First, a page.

This Candida can grow out of control. In fact, it’s a rather clever species of fungi. Candida cells can penetrate the single-cell layer of your infant gut microbiome by changing their shape. Under certain conditions, typically round cells transform to an elongated, stick-like cell shape, evolving to pierce holes in the gut wall and allowing toxins to pass through.6
A Candida-infested infant microbiome can lead to a suppressed immune system as an adult, leading to autoimmune disease. I’ll discuss more about the long-term effects of Candida and infant gut health later. First, let me tell you how the way you were born impacted your infant gut health.
C-Sections, Vaginal Seeding, and Infant Gut Health
The World Health Organization states that c-sections are medically necessary in 10% to 15% of all pregnancies. Sometimes having a C-section is unavoidable and that’s perfectly acceptable. However, having a c-section has a great impact on infant gut health.
Babies born by a c-section aren’t getting exposed to the microbiota and their genetic material, the infant gut microbiome.7
These microbial cells are passed on to babies in the vaginal canal and live with humans from birth. They are essential for optimal health.
In 2019, the largest study was performed on the infant gut microbiome. The study analyzed nearly 600 births in the United Kingdom and looked at the presence of bacteria and microbes in babies. The results found that babies born by c-sections lacked strains of healthy bacteria found in healthy individuals compared to those born vaginally.8 Instead, babies born by c-section had more opportunistic bacteria that disrupted the infant gut microbiome. Don’t worry, there are solutions if you cannot avoid having a C-section.
A common practice performed on babies born by a C-section is vaginal seeding. After birth, a doctor swabs the vaginal fluids with a cotton swab and transfers it to the nose, mouth, or skin of the newborn. Its purpose is to allow for the colonization of the infant gut microbiome to reduce the risk of long-term effects such as Candida overgrowth and the development of autoimmune diseases.9
It’s important to advocate for your health and your baby’s health with your doctor. Take notes and stick with your birthing plan, unless you need to waiver from it for medical reasons.
Lasting Effects of Infant Gut Health & Candida
As I’ve discussed, your infant gut health impacts your gut health for the rest of your life. If you were exposed to bad bacteria and did not receive the microbiota during birth that lives in the vaginal canal, your gut could be susceptible to infection as an adult, including Candida overgrowth.
In my decades of practice as a doctor and working with thousands of patients, I’ve found Candida overgrowth, paves the way for leaky gut, which opens the door for you to develop an autoimmune disease, or two.
A leaky gut opens the door for toxins, undigested food particles, bacteria, and viruses to pierce your intestinal wall and infiltrate your bloodstream. Your immune system prompts an inflammatory response in an attempt to fight off these foreign invaders, and in the process becomes overworked. Eventually, your weakened immune system gets confused and works less efficiently, often turning on its own body tissues via a full-blown autoimmune disorder.
The good news is that you can fight back!
How to Treat Candida Overgrowth
Treating Candida overgrowth doesn’t just involve stopping the growth. It also means restoring the friendly bacteria that usually keep them in check. The final step is repairing your gut so that the Candida overgrowth can no longer enter your bloodstream. I accomplish this with a simple three-wave attack:
Step 1: Starve the Candida
Once you’ve identified a Candida outbreak, you can start the process of regaining bacterial balance by starving Candida cells. This means cutting all sugar and alcohol from your diet. I also recommend temporarily limiting carbohydrates such as fruit, starchy vegetables, grains, and legumes.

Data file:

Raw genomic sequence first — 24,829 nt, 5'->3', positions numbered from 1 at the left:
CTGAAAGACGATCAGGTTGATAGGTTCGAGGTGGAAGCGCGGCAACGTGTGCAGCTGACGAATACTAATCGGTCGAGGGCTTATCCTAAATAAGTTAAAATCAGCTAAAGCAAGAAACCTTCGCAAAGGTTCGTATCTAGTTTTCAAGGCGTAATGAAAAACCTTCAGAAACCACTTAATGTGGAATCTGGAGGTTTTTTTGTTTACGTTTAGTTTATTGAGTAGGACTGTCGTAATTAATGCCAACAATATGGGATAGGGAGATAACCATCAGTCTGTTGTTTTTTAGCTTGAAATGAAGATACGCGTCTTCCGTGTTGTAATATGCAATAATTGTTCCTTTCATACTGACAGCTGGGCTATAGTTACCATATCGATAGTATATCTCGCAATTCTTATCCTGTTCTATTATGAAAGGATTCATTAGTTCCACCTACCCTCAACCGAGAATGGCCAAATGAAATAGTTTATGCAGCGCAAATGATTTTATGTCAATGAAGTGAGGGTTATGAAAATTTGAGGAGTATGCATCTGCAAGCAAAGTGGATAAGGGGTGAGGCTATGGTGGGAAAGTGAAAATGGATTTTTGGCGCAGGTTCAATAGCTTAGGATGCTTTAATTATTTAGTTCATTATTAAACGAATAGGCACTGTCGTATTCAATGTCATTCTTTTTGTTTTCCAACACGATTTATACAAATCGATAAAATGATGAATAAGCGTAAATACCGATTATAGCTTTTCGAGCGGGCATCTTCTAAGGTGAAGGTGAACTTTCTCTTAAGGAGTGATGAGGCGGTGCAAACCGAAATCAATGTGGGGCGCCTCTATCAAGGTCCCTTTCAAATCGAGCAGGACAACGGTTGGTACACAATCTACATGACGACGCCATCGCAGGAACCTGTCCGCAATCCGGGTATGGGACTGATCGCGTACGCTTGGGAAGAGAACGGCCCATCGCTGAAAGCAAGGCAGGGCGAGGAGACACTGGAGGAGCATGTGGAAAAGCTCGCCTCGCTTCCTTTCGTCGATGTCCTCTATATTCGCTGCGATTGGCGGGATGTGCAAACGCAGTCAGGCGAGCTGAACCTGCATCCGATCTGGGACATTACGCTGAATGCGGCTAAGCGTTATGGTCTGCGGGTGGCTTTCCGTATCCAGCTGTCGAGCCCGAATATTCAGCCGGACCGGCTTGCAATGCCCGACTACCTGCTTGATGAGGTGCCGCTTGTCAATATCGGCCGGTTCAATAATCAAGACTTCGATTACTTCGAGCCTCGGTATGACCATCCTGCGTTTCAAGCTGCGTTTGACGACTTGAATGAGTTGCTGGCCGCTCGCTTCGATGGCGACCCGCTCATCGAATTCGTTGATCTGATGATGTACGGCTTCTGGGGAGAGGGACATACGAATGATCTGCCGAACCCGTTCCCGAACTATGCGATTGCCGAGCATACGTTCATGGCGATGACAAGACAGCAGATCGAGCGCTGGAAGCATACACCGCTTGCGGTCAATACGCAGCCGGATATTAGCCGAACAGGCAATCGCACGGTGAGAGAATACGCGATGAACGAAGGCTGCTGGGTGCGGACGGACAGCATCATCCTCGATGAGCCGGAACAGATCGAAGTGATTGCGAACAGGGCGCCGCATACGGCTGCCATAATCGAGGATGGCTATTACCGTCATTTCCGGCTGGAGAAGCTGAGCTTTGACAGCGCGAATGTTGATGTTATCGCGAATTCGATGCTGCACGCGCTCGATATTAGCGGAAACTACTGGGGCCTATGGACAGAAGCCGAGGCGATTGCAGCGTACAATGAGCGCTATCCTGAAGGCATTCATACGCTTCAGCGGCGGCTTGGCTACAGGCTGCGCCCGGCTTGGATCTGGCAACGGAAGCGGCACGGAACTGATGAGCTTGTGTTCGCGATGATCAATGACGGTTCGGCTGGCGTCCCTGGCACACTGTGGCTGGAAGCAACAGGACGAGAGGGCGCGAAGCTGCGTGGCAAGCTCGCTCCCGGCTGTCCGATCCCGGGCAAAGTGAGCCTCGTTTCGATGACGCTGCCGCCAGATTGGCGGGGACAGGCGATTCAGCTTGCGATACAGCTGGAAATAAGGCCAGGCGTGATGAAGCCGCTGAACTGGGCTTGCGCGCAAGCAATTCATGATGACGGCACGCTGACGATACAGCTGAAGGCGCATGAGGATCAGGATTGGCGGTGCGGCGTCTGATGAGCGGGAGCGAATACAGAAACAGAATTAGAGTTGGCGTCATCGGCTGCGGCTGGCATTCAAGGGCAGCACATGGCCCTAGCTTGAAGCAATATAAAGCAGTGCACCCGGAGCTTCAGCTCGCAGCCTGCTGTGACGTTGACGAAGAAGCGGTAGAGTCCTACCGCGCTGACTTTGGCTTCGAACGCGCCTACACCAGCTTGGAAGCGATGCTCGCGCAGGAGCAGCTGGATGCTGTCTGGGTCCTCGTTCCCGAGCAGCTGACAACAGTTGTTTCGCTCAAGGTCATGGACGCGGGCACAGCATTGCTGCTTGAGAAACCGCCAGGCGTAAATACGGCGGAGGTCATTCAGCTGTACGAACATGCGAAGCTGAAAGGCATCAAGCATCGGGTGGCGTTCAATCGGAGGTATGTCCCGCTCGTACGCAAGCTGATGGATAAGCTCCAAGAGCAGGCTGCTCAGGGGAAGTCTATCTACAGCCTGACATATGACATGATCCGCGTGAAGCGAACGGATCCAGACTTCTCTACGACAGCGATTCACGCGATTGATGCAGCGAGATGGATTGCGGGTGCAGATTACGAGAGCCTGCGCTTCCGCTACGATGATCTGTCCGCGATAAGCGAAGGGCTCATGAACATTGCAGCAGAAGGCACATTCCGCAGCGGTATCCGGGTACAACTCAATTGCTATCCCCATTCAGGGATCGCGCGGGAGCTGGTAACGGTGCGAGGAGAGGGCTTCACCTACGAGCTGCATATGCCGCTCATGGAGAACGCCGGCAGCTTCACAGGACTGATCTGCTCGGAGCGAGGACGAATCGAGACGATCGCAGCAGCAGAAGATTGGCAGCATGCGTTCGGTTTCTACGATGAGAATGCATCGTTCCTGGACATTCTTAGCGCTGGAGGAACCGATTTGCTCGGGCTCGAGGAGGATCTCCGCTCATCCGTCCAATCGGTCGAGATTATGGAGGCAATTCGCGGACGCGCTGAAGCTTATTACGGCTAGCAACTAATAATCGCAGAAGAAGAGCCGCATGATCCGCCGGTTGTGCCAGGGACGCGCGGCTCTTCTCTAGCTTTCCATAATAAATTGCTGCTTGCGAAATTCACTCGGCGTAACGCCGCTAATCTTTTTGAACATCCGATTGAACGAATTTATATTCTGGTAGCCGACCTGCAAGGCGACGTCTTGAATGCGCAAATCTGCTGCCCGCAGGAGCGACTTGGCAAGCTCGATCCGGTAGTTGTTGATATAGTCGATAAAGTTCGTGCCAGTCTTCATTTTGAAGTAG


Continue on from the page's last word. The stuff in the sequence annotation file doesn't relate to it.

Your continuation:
Candida feeds on toxic and inflammatory foods, which is why it’s especially important to cut sugar and alcohol from your diet in order to starve its source of growth. Eliminating these foods from your diet should go hand in hand with increasing intake of foods that minimize Candida growth, like coconut oil, garlic, cloves, cinnamon, and wild-caught seafood.
Step 2: Attack the Candida
Next, you’ll want to attack the Candida by taking supplements that help break down the cell wall of yeast cells. I use Candifense® as well as Caprylic Acid. Candifense® supports microbe balance in the GI tract and discourages the growth of yeast while Caprylic Acid helps penetrate intestinal mucosal cells to exert the effect of yeast. Both Candifense® and Caprylic Acid are excellent at helping to break down the walls of Candida cells.
Step 3: Repopulate the good bacteria in your gut.
Finally, you will repopulate your gut with good bacteria using a high-potency probiotic to keep Candida under control. While battling Candida overgrowth, I recommend a probiotic supplement containing 100 billion colony-forming units (CFUs) to restore your gut’s healthy microbial balance. Probiotics will help restore the natural balance of bacteria in your gut and prevent Candida overgrowth from recurring.
If you suffer from repeated Candida overgrowth, you likely can trace it back to your infant gut health. The good news is that you can do something about it. Following the three steps above can help you get rid of the overgrowth and balance the bacteria in your gut microbiome.
- Systemic candidiasis: a study of 109 fatal cases. W T Hughes. Pediatric Infectious Disease vol. 1,. 1982.
- Why Pregnant Women Are More Prone to Yeast Infections. Rachael Rettner. Live Science. 2016.
- What does Estradiol do?. Dr. Ananya Mandal, MD. Medical Life Sciences. 2019.
- A Patient’s Guide to Candida in Pregnancy. Sacred Vessel Acupuncture & Functional Medicine. 2019.
- Bifidobacteria and Their Role as Members of the Human Gut Microbiota. Amy O'Callaghan and Douwe van Sinderen. Frontiers in Microbiology. 2016.
- Growth of Candida albicans hyphae. Peter E. Sudbery. Nature Reviews Microbiology. 2011.
- What are the gut microbiota and human microbiome?. Saurabh Sethi, M.D., MPH . Medical News Today. 2018.
- C-section babies are missing key microbes. Ewen Callaway. Nature Reviews Microbiology. 2019.
- Vaginal Seeding. Committee on Obstetric Practice. The American College of Obstetrics & Gynecologists. 2017.